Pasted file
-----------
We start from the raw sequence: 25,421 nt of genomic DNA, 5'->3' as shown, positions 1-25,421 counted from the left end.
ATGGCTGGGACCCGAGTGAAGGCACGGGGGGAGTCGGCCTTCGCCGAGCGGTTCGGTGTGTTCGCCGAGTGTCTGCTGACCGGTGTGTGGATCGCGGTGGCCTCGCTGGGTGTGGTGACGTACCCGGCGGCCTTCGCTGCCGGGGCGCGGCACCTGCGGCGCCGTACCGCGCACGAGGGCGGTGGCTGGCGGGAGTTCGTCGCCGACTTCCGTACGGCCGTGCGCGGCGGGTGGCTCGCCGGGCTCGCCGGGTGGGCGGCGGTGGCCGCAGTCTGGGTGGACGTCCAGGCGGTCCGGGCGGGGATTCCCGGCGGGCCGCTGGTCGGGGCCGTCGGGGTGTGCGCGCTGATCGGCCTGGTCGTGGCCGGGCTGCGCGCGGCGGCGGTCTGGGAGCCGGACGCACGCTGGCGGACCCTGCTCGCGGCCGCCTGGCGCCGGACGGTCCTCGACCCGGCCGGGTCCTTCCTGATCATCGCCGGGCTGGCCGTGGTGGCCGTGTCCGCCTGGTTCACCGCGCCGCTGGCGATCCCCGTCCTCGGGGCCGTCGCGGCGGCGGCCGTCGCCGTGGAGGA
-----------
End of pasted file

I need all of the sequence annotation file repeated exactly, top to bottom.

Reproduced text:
We start from the raw sequence: 25,421 nt of genomic DNA, 5'->3' as shown, positions 1-25,421 counted from the left end.
ATGGCTGGGACCCGAGTGAAGGCACGGGGGGAGTCGGCCTTCGCCGAGCGGTTCGGTGTGTTCGCCGAGTGTCTGCTGACCGGTGTGTGGATCGCGGTGGCCTCGCTGGGTGTGGTGACGTACCCGGCGGCCTTCGCTGCCGGGGCGCGGCACCTGCGGCGCCGTACCGCGCACGAGGGCGGTGGCTGGCGGGAGTTCGTCGCCGACTTCCGTACGGCCGTGCGCGGCGGGTGGCTCGCCGGGCTCGCCGGGTGGGCGGCGGTGGCCGCAGTCTGGGTGGACGTCCAGGCGGTCCGGGCGGGGATTCCCGGCGGGCCGCTGGTCGGGGCCGTCGGGGTGTGCGCGCTGATCGGCCTGGTCGTGGCCGGGCTGCGCGCGGCGGCGGTCTGGGAGCCGGACGCACGCTGGCGGACCCTGCTCGCGGCCGCCTGGCGCCGGACGGTCCTCGACCCGGCCGGGTCCTTCCTGATCATCGCCGGGCTGGCCGTGGTGGCCGTGTCCGCCTGGTTCACCGCGCCGCTGGCGATCCCCGTCCTCGGGGCCGTCGCGGCGGCGGCCGTCGCCGTGGAGGA